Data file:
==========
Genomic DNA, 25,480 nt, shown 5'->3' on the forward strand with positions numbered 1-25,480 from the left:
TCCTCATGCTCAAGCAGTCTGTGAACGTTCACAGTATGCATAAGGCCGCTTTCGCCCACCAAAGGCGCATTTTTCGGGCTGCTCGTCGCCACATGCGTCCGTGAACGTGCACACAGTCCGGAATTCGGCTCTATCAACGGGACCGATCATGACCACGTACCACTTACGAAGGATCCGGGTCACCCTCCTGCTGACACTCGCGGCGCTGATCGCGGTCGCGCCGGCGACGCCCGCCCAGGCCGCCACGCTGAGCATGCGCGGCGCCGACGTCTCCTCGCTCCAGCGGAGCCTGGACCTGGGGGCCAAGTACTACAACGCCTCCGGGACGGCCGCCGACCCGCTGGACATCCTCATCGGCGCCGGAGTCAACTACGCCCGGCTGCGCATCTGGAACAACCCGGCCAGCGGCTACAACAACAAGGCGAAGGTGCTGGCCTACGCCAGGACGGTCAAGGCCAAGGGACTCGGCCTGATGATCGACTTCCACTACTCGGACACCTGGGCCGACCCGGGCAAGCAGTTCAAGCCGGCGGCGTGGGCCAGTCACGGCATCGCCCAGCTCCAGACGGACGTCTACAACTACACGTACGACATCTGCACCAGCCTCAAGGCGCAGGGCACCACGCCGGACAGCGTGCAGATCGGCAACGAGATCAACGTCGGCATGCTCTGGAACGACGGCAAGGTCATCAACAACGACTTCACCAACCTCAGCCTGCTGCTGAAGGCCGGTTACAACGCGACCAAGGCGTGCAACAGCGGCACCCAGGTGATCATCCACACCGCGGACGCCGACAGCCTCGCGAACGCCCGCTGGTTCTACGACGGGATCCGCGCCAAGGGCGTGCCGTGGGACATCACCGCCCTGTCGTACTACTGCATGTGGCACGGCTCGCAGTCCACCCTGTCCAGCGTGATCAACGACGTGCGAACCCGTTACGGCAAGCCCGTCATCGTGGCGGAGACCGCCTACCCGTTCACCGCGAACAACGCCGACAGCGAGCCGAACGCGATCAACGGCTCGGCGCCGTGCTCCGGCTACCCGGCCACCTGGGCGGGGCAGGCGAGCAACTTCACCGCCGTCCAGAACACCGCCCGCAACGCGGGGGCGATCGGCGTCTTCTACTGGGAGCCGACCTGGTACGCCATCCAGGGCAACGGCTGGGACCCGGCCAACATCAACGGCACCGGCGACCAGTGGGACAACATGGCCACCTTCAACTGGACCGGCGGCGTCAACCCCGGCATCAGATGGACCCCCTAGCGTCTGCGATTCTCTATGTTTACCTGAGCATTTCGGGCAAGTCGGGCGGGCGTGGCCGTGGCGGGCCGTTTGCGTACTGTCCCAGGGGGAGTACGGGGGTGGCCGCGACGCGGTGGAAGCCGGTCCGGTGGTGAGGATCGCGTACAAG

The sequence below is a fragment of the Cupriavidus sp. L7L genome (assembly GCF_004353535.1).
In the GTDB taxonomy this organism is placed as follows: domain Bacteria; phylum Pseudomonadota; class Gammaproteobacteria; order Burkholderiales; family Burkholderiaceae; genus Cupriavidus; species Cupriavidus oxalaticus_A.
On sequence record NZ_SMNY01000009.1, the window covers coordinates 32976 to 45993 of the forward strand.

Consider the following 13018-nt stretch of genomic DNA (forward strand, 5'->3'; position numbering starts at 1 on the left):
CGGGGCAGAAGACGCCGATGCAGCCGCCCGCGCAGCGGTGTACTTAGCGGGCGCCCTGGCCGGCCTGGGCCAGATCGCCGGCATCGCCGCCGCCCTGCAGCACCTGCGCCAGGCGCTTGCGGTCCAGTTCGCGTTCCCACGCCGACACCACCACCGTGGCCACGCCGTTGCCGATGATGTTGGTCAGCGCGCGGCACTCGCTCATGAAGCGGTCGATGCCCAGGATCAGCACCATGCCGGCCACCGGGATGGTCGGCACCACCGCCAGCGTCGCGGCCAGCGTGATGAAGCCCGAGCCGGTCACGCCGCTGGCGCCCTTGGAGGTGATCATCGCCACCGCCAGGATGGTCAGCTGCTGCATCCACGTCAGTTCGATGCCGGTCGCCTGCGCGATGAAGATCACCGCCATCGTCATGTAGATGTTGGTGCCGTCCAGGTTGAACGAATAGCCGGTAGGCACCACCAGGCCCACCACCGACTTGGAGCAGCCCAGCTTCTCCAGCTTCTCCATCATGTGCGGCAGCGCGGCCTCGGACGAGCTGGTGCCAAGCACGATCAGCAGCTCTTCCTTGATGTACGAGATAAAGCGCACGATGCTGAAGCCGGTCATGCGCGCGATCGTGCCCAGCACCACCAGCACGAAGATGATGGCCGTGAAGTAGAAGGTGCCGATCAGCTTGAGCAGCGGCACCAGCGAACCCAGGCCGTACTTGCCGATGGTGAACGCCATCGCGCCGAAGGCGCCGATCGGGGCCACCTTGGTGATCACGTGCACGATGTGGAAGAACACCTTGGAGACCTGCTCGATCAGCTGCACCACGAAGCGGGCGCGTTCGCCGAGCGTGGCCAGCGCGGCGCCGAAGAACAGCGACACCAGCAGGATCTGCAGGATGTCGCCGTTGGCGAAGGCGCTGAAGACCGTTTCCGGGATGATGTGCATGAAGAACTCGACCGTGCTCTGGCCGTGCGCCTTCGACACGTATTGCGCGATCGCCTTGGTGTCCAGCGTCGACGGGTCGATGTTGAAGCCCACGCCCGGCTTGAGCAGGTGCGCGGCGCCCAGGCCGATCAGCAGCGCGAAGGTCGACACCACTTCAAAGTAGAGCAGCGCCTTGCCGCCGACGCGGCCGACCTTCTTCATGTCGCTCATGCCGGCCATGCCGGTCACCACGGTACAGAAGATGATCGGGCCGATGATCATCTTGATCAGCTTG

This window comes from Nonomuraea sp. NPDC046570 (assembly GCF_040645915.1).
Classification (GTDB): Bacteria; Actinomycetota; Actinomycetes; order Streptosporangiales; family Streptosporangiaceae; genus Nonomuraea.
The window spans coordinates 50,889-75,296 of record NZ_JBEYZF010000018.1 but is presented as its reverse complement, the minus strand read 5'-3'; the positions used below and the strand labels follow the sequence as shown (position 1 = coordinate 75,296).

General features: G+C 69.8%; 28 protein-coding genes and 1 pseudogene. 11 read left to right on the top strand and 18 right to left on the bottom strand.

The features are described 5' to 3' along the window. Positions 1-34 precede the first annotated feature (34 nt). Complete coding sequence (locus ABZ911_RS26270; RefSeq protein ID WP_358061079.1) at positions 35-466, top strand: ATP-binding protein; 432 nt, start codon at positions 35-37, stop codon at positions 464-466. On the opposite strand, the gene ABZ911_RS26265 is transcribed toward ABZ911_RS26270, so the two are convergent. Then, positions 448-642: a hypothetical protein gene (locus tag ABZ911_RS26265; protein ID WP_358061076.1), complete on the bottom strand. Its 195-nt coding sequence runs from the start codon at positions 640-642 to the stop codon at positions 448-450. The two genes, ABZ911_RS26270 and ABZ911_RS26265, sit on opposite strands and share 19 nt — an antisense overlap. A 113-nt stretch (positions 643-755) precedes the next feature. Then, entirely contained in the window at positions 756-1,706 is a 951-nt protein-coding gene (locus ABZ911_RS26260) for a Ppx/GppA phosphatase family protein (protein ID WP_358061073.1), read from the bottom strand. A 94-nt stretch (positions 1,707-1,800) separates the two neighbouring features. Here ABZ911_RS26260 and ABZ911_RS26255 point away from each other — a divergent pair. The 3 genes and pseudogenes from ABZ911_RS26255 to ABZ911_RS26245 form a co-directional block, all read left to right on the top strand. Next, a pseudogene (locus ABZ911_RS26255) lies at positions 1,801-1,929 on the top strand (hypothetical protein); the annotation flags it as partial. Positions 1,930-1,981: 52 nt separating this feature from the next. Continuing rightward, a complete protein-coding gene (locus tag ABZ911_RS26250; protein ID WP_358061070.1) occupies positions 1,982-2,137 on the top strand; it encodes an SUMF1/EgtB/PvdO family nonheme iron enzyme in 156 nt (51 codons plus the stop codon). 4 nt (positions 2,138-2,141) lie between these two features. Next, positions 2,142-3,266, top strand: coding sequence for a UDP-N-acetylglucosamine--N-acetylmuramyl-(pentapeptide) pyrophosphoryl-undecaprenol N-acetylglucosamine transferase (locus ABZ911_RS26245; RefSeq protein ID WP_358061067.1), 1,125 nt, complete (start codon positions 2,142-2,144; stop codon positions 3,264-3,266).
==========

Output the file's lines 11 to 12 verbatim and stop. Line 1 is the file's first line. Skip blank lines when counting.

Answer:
General features: G+C 69.8%; 28 protein-coding genes and 1 pseudogene. 11 read left to right on the top strand and 18 right to left on the bottom strand.

The features are described 5' to 3' along the window. Positions 1-34 precede the first annotated feature (34 nt). Complete coding sequence (locus ABZ911_RS26270; RefSeq protein ID WP_358061079.1) at positions 35-466, top strand: ATP-binding protein; 432 nt, start codon at positions 35-37, stop codon at positions 464-466. On the opposite strand, the gene ABZ911_RS26265 is transcribed toward ABZ911_RS26270, so the two are convergent. Then, positions 448-642: a hypothetical protein gene (locus tag ABZ911_RS26265; protein ID WP_358061076.1), complete on the bottom strand. Its 195-nt coding sequence runs from the start codon at positions 640-642 to the stop codon at positions 448-450. The two genes, ABZ911_RS26270 and ABZ911_RS26265, sit on opposite strands and share 19 nt — an antisense overlap. A 113-nt stretch (positions 643-755) precedes the next feature. Then, entirely contained in the window at positions 756-1,706 is a 951-nt protein-coding gene (locus ABZ911_RS26260) for a Ppx/GppA phosphatase family protein (protein ID WP_358061073.1), read from the bottom strand. A 94-nt stretch (positions 1,707-1,800) separates the two neighbouring features. Here ABZ911_RS26260 and ABZ911_RS26255 point away from each other — a divergent pair. The 3 genes and pseudogenes from ABZ911_RS26255 to ABZ911_RS26245 form a co-directional block, all read left to right on the top strand. Next, a pseudogene (locus ABZ911_RS26255) lies at positions 1,801-1,929 on the top strand (hypothetical protein); the annotation flags it as partial. Positions 1,930-1,981: 52 nt separating this feature from the next. Continuing rightward, a complete protein-coding gene (locus tag ABZ911_RS26250; protein ID WP_358061070.1) occupies positions 1,982-2,137 on the top strand; it encodes an SUMF1/EgtB/PvdO family nonheme iron enzyme in 156 nt (51 codons plus the stop codon). 4 nt (positions 2,138-2,141) lie between these two features. Next, positions 2,142-3,266, top strand: coding sequence for a UDP-N-acetylglucosamine--N-acetylmuramyl-(pentapeptide) pyrophosphoryl-undecaprenol N-acetylglucosamine transferase (locus ABZ911_RS26245; RefSeq protein ID WP_358061067.1), 1,125 nt, complete (start codon positions 2,142-2,144; stop codon positions 3,264-3,266).